The Oxford trials featuring the AstraZeneca Covid-19 vaccine candidate are set to resume after a short halt following a patient falling ill.
So far, we don’t know much about the specifics about the illness, but it is said that these halts are common in vaccine trials. A representative of the United States National Institute of Health could not be reached for comment on the resumption, and an AstraZeneca spokesman declined to comment. AstraZeneca still believes that the vaccine will be available by the end of the year.
AstraZeneca CEO Pascal Soriot said they were not sure if the participant had a suspected diagnosis of transverse myelitis. The NIH Director Francis Collins said that the trial had been halted due to a “spinal cord problem. Oxford was not able to disclose any information about the illness of the patient for confidentiality reasons.
Matt Hancock, the Secretary of State for Health and Social Care of the UK said, “This pause shows we will always put safety first. We will back our scientists to deliver an effective vaccine as soon as safely possible,” as he welcomed testing to resume.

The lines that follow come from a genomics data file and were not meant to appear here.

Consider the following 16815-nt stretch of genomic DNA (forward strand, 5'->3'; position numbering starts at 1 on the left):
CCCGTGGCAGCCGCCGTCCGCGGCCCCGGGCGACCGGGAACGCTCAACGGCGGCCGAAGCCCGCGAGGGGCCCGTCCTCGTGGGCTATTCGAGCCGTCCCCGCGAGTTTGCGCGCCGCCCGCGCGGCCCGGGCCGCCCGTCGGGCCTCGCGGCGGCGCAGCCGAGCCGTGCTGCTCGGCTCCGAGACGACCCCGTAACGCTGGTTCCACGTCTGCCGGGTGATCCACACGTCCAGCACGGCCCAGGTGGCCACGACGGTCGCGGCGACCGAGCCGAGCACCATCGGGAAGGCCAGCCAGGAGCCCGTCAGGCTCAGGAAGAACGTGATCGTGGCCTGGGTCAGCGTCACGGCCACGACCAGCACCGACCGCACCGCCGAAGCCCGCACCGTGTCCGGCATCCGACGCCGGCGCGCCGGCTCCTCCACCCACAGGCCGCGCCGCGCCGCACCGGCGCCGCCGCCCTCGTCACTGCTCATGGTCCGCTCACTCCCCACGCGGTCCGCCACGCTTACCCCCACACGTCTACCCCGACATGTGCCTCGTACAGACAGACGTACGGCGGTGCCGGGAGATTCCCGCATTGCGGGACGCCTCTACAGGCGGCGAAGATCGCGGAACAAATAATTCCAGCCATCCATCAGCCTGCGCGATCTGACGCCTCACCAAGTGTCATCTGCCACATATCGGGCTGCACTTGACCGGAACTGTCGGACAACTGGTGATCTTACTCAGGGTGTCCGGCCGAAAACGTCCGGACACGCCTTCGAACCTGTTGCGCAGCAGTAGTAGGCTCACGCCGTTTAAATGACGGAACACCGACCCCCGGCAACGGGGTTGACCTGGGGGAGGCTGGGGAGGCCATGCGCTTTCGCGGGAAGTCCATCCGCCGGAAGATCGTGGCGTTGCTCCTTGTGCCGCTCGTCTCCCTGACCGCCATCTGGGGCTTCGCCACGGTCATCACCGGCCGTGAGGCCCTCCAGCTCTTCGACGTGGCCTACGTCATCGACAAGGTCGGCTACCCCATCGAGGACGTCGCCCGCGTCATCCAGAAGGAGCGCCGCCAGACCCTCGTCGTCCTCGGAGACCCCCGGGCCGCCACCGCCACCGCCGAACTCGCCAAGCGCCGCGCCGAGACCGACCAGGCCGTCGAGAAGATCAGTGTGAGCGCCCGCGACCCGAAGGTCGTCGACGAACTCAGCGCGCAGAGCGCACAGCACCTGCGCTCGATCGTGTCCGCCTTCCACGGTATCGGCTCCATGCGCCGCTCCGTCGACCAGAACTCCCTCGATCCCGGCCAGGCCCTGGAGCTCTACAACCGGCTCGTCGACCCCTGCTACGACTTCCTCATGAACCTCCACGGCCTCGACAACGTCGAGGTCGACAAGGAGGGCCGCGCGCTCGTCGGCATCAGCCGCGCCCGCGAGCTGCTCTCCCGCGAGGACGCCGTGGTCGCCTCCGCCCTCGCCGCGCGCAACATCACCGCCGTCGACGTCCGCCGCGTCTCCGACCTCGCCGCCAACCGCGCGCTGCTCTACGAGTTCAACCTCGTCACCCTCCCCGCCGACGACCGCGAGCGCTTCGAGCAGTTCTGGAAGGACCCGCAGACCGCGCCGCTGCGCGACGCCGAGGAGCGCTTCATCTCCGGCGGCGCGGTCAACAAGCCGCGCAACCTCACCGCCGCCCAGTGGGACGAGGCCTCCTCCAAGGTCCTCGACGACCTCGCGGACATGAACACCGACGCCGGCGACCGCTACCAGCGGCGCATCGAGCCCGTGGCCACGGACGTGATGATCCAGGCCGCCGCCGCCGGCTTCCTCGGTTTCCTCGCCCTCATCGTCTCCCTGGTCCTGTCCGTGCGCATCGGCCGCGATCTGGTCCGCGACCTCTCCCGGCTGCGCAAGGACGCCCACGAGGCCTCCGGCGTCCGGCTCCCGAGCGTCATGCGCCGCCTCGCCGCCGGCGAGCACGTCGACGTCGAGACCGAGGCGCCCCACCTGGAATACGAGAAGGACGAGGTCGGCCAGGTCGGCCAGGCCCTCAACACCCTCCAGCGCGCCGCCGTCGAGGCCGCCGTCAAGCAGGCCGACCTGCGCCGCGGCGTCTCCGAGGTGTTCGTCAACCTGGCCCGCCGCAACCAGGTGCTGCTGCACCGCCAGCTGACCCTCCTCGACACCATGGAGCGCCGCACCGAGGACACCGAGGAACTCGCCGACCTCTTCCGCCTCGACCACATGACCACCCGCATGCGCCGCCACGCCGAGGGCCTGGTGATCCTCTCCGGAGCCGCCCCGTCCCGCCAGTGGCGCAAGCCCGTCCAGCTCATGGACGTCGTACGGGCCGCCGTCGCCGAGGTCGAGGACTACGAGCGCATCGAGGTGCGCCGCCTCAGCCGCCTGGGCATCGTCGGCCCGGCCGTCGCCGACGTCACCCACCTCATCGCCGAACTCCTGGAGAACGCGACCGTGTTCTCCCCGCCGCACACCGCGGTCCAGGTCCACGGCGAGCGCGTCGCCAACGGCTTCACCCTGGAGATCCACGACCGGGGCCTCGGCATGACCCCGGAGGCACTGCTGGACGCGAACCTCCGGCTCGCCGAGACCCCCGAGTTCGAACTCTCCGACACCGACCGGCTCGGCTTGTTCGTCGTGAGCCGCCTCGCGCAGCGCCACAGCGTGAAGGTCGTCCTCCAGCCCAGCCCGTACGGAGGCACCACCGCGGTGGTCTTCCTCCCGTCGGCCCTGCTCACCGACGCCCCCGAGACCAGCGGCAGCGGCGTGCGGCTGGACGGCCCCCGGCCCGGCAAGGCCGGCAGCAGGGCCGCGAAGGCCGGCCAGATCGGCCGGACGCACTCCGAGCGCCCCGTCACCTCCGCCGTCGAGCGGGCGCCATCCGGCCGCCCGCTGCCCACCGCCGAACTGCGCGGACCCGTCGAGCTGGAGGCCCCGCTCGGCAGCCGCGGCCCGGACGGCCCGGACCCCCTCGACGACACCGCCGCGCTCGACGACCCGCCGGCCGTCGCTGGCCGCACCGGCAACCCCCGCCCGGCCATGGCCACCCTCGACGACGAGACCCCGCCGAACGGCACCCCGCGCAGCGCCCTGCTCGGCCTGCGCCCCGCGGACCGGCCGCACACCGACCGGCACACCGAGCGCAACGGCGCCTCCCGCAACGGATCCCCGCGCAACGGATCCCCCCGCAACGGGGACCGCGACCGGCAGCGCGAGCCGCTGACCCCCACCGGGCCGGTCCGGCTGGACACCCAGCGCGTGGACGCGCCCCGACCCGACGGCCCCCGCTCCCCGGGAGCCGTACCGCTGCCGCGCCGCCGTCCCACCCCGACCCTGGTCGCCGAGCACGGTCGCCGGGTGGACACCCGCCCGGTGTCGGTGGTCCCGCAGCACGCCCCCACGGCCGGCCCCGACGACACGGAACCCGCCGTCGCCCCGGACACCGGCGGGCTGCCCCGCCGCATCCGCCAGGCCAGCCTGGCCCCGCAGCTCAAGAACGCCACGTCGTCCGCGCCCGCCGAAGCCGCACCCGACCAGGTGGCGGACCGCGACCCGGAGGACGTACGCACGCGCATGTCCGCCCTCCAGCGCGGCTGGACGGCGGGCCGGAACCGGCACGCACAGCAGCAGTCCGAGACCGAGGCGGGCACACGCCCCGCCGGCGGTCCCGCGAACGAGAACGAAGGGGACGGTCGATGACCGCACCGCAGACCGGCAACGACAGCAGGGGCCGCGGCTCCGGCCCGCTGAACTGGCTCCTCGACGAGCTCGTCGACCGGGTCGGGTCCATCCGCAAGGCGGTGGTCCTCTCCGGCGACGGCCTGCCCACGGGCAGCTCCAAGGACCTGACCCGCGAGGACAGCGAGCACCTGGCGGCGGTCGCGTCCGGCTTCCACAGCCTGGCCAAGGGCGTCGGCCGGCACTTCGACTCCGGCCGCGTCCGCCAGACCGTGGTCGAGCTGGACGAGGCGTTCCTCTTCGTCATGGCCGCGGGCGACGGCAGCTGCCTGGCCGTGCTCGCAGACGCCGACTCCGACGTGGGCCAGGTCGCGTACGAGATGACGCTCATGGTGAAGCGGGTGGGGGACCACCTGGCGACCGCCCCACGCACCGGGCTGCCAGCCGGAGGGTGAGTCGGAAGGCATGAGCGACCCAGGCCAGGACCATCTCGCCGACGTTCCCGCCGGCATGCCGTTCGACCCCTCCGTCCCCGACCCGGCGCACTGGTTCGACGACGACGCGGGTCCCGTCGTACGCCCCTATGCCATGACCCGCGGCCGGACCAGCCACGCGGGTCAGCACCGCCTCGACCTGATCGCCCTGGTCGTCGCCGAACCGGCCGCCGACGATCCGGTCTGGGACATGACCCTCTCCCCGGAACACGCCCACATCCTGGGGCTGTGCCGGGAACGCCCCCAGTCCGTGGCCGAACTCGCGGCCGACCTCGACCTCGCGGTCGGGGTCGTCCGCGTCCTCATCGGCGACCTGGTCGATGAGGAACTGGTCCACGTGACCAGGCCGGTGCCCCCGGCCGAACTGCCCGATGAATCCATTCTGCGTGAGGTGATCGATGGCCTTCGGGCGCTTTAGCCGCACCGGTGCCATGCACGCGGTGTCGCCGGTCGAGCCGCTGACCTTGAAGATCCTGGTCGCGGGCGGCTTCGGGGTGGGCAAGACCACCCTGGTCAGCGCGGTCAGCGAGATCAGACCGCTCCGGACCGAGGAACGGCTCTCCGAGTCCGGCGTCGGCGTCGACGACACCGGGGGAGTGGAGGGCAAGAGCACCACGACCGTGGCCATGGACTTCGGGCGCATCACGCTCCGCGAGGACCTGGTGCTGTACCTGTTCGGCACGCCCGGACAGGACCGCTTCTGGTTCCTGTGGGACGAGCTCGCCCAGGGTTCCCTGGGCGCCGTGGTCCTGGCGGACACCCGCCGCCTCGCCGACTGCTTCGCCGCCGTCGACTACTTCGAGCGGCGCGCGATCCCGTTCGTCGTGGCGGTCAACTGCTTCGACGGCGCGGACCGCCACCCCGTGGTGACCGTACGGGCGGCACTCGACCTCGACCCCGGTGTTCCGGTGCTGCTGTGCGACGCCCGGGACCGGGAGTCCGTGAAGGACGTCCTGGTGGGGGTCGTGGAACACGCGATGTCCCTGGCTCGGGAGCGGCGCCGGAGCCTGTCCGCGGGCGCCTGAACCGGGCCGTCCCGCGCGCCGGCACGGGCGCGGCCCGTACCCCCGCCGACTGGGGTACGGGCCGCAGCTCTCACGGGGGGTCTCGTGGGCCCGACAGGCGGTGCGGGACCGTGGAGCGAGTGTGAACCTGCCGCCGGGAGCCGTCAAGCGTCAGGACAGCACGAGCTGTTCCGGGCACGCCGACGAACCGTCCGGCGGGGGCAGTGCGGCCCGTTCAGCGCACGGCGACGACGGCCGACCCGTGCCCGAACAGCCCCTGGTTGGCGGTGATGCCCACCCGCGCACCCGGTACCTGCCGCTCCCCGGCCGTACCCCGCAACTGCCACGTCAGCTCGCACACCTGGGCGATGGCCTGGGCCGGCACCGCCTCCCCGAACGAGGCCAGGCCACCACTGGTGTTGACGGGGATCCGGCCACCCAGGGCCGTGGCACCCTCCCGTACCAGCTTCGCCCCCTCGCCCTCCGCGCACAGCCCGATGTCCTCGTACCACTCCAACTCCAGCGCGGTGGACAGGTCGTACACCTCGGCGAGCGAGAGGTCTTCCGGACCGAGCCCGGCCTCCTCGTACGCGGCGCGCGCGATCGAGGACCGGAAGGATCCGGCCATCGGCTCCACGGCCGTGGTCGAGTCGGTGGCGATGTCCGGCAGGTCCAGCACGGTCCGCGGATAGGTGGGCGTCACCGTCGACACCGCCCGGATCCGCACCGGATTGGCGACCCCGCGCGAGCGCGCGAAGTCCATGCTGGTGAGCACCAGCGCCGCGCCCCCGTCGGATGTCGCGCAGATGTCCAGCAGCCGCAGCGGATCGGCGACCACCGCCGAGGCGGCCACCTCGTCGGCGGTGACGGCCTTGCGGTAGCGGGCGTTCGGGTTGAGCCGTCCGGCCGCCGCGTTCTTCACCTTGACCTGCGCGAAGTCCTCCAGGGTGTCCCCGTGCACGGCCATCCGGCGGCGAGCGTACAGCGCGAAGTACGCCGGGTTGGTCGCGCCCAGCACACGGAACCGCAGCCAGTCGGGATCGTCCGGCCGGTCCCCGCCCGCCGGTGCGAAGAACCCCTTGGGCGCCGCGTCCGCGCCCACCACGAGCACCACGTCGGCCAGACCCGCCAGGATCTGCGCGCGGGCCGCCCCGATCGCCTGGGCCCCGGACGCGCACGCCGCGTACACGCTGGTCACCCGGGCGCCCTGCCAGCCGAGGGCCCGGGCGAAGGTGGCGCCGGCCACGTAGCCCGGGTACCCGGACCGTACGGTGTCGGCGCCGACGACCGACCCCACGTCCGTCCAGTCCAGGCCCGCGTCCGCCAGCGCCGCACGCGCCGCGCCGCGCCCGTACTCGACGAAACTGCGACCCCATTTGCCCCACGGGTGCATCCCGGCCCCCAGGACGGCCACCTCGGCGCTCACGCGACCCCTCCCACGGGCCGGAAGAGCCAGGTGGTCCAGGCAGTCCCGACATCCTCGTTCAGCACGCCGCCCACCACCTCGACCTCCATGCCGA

Many health officials are continuing to sound off that these stoppages are normal, and Oxford University said they even expected some participants would become ill during the trial as it is common in large trials like this. Phase 3 testing has involved around 30,000 participants in the US, the UK, Brazil and South Africa. Phase 3 trials in vaccines usually have thousands of participants and can last many years, however we know the political pressure that is put on this specific vaccine race, Oxford and AstraZeneca do not have years to get these trials done.
Both the UK and the US have seen their confirmed case totals rising recently, however while the UK death tolls remain relatively low, the US still sees hundreds to thousands of deaths per day caused by the virus.
This is a developing story so be sure to check back with the ABN Blog often for updates.